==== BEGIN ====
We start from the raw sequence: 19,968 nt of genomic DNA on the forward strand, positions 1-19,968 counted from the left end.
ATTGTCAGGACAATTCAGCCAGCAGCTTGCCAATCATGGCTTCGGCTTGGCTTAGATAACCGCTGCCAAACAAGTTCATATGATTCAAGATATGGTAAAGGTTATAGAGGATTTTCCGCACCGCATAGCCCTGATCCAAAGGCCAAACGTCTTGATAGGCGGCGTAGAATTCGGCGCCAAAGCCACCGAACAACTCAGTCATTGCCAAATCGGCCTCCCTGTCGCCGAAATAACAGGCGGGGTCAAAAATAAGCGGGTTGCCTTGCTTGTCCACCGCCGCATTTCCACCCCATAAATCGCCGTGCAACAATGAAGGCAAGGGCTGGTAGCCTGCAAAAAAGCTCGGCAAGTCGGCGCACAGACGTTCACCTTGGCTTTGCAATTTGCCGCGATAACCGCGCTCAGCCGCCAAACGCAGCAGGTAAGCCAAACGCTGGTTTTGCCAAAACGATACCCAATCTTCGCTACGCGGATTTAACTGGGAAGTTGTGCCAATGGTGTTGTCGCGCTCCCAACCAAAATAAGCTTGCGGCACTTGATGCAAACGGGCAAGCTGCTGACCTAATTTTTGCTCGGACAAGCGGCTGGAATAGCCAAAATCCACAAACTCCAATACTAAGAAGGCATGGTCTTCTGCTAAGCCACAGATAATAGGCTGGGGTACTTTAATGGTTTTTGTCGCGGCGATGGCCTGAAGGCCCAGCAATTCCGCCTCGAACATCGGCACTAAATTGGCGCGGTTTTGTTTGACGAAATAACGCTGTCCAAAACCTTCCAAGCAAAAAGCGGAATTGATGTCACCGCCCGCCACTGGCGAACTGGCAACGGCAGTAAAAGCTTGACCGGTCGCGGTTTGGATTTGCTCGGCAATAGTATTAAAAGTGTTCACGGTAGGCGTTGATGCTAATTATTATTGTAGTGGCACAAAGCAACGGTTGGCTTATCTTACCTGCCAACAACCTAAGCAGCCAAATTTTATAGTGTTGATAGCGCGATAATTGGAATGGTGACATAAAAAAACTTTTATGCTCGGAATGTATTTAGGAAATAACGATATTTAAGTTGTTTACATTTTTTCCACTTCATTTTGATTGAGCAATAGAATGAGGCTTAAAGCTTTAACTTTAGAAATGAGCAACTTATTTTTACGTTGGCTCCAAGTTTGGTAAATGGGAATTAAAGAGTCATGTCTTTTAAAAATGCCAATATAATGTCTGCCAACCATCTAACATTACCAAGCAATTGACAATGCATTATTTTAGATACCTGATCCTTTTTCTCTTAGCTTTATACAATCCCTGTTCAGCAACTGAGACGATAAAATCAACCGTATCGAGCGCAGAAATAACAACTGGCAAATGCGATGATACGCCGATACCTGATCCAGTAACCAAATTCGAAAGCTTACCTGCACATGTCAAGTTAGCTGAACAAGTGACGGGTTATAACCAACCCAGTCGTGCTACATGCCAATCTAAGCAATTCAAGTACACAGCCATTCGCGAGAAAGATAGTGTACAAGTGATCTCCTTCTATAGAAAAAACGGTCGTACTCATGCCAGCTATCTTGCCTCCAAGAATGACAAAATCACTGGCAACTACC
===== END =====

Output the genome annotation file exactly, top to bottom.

We start from the raw sequence: 19,968 nt of genomic DNA on the forward strand, positions 1-19,968 counted from the left end.
ATTGTCAGGACAATTCAGCCAGCAGCTTGCCAATCATGGCTTCGGCTTGGCTTAGATAACCGCTGCCAAACAAGTTCATATGATTCAAGATATGGTAAAGGTTATAGAGGATTTTCCGCACCGCATAGCCCTGATCCAAAGGCCAAACGTCTTGATAGGCGGCGTAGAATTCGGCGCCAAAGCCACCGAACAACTCAGTCATTGCCAAATCGGCCTCCCTGTCGCCGAAATAACAGGCGGGGTCAAAAATAAGCGGGTTGCCTTGCTTGTCCACCGCCGCATTTCCACCCCATAAATCGCCGTGCAACAATGAAGGCAAGGGCTGGTAGCCTGCAAAAAAGCTCGGCAAGTCGGCGCACAGACGTTCACCTTGGCTTTGCAATTTGCCGCGATAACCGCGCTCAGCCGCCAAACGCAGCAGGTAAGCCAAACGCTGGTTTTGCCAAAACGATACCCAATCTTCGCTACGCGGATTTAACTGGGAAGTTGTGCCAATGGTGTTGTCGCGCTCCCAACCAAAATAAGCTTGCGGCACTTGATGCAAACGGGCAAGCTGCTGACCTAATTTTTGCTCGGACAAGCGGCTGGAATAGCCAAAATCCACAAACTCCAATACTAAGAAGGCATGGTCTTCTGCTAAGCCACAGATAATAGGCTGGGGTACTTTAATGGTTTTTGTCGCGGCGATGGCCTGAAGGCCCAGCAATTCCGCCTCGAACATCGGCACTAAATTGGCGCGGTTTTGTTTGACGAAATAACGCTGTCCAAAACCTTCCAAGCAAAAAGCGGAATTGATGTCACCGCCCGCCACTGGCGAACTGGCAACGGCAGTAAAAGCTTGACCGGTCGCGGTTTGGATTTGCTCGGCAATAGTATTAAAAGTGTTCACGGTAGGCGTTGATGCTAATTATTATTGTAGTGGCACAAAGCAACGGTTGGCTTATCTTACCTGCCAACAACCTAAGCAGCCAAATTTTATAGTGTTGATAGCGCGATAATTGGAATGGTGACATAAAAAAACTTTTATGCTCGGAATGTATTTAGGAAATAACGATATTTAAGTTGTTTACATTTTTTCCACTTCATTTTGATTGAGCAATAGAATGAGGCTTAAAGCTTTAACTTTAGAAATGAGCAACTTATTTTTACGTTGGCTCCAAGTTTGGTAAATGGGAATTAAAGAGTCATGTCTTTTAAAAATGCCAATATAATGTCTGCCAACCATCTAACATTACCAAGCAATTGACAATGCATTATTTTAGATACCTGATCCTTTTTCTCTTAGCTTTATACAATCCCTGTTCAGCAACTGAGACGATAAAATCAACCGTATCGAGCGCAGAAATAACAACTGGCAAATGCGATGATACGCCGATACCTGATCCAGTAACCAAATTCGAAAGCTTACCTGCACATGTCAAGTTAGCTGAACAAGTGACGGGTTATAACCAACCCAGTCGTGCTACATGCCAATCTAAGCAATTCAAGTACACAGCCATTCGCGAGAAAGATAGTGTACAAGTGATCTCCTTCTATAGAAAAAACGGTCGTACTCATGCCAGCTATCTTGCCTCCAAGAATGACAAAATCACTGGCAACTACC